Wednesday, 4 February 2009

New year. New deal. New record.

DEAR ALL. I wish to bring to light the announcement that we, Mystery Jets, have indeed left our previous contract with 679 recordings. We worked with some talented and inspiring people, enjoyed our time there and parted on an amicable note. But ultimately what occurred was a catch 22 situation with a major label. When we first signed, 679 was its own entity. They occupied a beautiful office in a leafy backstreet in Camden town, and we shared a pretty fierce roster with the likes of the Futureheads, Death from above and The Streets. Fast forward four years, and the label occupies nothing more than a six foot-high metal storage cabinet on the third floor of the Atlantic offices in High Street Kengington. And all we share is a shelf with some dusty old Kano promo cds.

John Lennon once famously said that he liked to imagine domestic objects that he could buy with the profits made from his songs, so as to give himself motivation to keep writing. It was once even (allegedly) said that he and Paul wrote 'Eight Days A Week' specifically so that John would be able to afford an extension to his house. "Sometimes we sat down and said 'right! Today we're going to write a swimming pool'."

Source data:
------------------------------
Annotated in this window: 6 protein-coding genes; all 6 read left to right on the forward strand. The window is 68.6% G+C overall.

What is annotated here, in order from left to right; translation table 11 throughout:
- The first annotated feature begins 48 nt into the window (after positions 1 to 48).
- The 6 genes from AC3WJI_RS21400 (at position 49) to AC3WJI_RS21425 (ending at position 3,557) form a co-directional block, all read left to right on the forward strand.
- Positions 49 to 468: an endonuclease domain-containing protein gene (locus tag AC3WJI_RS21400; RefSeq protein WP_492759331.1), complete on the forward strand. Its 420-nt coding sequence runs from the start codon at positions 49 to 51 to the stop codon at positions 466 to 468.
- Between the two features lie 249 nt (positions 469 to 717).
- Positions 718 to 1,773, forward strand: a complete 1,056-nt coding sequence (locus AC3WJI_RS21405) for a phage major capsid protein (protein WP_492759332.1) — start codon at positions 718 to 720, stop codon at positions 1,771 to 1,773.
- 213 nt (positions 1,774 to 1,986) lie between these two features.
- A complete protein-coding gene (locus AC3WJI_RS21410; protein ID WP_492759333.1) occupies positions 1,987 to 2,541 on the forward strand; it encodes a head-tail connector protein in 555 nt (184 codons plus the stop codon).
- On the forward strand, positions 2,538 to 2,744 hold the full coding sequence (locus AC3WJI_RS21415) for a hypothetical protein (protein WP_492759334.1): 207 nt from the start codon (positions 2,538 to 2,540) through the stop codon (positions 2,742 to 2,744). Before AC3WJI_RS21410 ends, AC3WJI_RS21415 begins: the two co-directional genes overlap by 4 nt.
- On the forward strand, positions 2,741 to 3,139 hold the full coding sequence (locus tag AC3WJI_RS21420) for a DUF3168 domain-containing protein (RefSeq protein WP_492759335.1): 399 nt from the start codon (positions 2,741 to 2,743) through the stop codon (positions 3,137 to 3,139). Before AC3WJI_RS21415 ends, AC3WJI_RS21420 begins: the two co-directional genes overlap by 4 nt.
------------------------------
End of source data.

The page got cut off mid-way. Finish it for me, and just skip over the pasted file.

Comparatively, record sales today aren't a scrape on what they were in the Beatles' day. Therefore, I think I can justify saying that in the eyes of a major label like Atlantic, Mystery Jets (and many of our contemporaries who have encountered similar obstacles, and who I have listed below) were effectively 'writing kebabs'.

Luckily I like Good Shoes.
And I like The Futureheads.
And I like The Horrors.
And I like Patrick Wolf.
And I also like kebabs.

On another note, it is with utter joy and excitement that I would like to announce our new home- Rough Trade Records.
We signed last week and took a photo to mark the occasion too.

Rough Trade records is a whole world unto itself. In the past thirty years it has been home to the likes of the Cure, the Smiths, the Strokes, the Libertines and the Arcade fire. And that's only scraping the surface. It also even more importantly carved the way for many of the independent labels we love and buy records from today. So I think its more than fair to say we are looking forward to what lies in front of us in the year ahead.

Photograph by Russ Tannen

Aside from the final dates in February in the UK and the States, our sights are firmly set on making the third record. Demos are being thrown around like beach balls, as are, less thrillingly, phrases like 'driving music!' and ' French new wave soundtracks!'. I can only speak for myself when I say there's a lot of Springsteen, Cars and late-police being played out round here. That said, I will however, never allow a Sting CD in this house.


For those of you who are not familiar with the heritage of Rough Trade, let wonder-kid Jeff Lewis make the introduction:
To Paraphrase Jeff himself -
"Don't let the record label take you out to lunch, every sip of soup's gonna be recouped"

Read what founder Jeff Travis had to say himself on rough trade's website here:

X Blaine